World military expenditure falls, but China, Russia’s spending rises, and Australia still a big spender
World military expenditure totalled $1.75 trillion in 2012, a fall of 0.5 per cent in real terms since 2011, according to figures released today by SIPRIi.
Australia remains among the top five spenders in the Asia-Pacific region; and number 13 in the world, with $US2.2 billion spent in 2012. Australian spending fell 4% compared to 2011, but over the 10-year period has risen almost 30%.
The fall—the first since 1998—was driven by major spending cuts in the USA and Western and Central Europe, as well as in Australia, Canada and Japan. The reductions were, however, substantially offset by increased spending in Asia, Eastern Europe, the Middle East and North Africa, and Latin America. Spending in 2012 was still higher in real terms than the peak near the end of the cold war.
SIPRIi notes that this may indicate the beginning of a shift in the balance of world military spending away from the West, although it still accounts for a clear majority of global military spending.
The total world expenditure of $1.75 trillion is equivalent to 2.5 per cent of global GDP.
Some major spenders:
- The USA’s military expenditure fell by 6 per cent in real terms in 2012, but it was still 69 per cent higher than in 2001.
- Russian military expenditure rose 16 per cent in real terms in 2012. Further large rises are planned in 2013–15.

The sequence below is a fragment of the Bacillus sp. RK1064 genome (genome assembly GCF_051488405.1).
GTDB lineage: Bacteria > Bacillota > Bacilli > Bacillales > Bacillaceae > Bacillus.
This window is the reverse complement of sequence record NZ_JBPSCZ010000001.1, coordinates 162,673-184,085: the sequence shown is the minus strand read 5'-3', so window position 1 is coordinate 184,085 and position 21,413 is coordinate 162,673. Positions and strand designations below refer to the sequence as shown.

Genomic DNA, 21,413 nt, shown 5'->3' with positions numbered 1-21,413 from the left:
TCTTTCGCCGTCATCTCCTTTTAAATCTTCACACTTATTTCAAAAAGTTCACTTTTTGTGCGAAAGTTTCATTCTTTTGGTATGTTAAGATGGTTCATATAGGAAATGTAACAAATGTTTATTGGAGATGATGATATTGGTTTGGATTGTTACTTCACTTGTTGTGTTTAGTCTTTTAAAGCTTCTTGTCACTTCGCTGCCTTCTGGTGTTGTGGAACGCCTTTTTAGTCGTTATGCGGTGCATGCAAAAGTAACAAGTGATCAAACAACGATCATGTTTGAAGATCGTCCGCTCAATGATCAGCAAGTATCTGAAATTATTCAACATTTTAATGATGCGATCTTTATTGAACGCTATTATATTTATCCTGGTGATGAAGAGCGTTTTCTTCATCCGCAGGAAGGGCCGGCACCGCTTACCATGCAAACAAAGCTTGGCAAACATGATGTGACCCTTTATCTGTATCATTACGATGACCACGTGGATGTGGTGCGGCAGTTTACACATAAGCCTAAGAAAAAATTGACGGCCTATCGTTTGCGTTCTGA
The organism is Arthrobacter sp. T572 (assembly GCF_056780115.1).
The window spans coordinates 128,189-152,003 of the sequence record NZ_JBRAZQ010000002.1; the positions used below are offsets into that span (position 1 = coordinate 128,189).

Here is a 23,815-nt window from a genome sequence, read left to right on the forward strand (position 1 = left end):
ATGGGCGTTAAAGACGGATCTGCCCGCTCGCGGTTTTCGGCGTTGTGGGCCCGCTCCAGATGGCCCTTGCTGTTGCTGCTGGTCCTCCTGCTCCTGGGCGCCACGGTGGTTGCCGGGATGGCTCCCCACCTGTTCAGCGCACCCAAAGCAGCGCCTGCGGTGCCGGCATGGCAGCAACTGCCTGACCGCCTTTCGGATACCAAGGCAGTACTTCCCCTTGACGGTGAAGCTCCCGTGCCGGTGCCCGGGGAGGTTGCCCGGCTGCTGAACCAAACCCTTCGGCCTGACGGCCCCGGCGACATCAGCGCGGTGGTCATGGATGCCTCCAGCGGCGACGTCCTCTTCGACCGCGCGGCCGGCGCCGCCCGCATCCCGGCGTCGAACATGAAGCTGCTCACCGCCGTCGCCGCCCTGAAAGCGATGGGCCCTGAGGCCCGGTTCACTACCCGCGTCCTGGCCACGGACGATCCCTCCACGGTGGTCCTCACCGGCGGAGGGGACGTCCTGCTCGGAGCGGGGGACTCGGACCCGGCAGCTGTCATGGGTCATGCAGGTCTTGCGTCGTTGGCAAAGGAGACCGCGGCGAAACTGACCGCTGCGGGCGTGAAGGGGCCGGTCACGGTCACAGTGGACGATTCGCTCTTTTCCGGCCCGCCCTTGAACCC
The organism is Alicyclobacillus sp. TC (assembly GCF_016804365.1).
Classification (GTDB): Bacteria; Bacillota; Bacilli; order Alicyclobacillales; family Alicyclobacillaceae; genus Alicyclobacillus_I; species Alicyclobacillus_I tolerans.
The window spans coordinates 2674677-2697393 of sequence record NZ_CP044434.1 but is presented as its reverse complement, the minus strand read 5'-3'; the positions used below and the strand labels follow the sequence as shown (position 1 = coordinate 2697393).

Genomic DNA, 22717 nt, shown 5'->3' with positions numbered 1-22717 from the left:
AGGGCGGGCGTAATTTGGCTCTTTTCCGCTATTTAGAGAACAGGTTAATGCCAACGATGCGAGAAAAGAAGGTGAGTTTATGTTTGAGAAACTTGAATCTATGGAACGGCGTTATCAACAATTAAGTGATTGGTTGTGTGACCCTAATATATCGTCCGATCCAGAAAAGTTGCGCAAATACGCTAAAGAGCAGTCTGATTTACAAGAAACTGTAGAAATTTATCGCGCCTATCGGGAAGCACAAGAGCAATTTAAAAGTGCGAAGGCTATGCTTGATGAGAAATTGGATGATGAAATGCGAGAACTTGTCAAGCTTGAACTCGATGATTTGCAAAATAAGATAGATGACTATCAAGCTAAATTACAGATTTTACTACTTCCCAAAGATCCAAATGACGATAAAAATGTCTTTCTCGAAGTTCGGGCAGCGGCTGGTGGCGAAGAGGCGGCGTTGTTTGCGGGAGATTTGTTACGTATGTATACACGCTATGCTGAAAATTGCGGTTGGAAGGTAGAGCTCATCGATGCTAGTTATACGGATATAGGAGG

- Military spending continued increasing in Asia in 2012, although at a slower rate than in previous years.
- China’s military expenditure increased by 7.8 per cent in real terms. to $166 billion. Its military spending rose by 175 per cent in real terms between 2003 and 2012, the largest increase for the period among the top 15 spenders.
- Other Asian countries with notable increases in military spending during the period 2003–12 were Viet Nam (130 per cent) and Indonesia (73 per cent). Both are investing heavily in naval equipment although SIPRIi notes they have different motivations for doing so.
SIPRIi is an independent international institute dedicated to research into conflict, armaments, arms control and disarmament.It was initially established with funding from the Swedish government.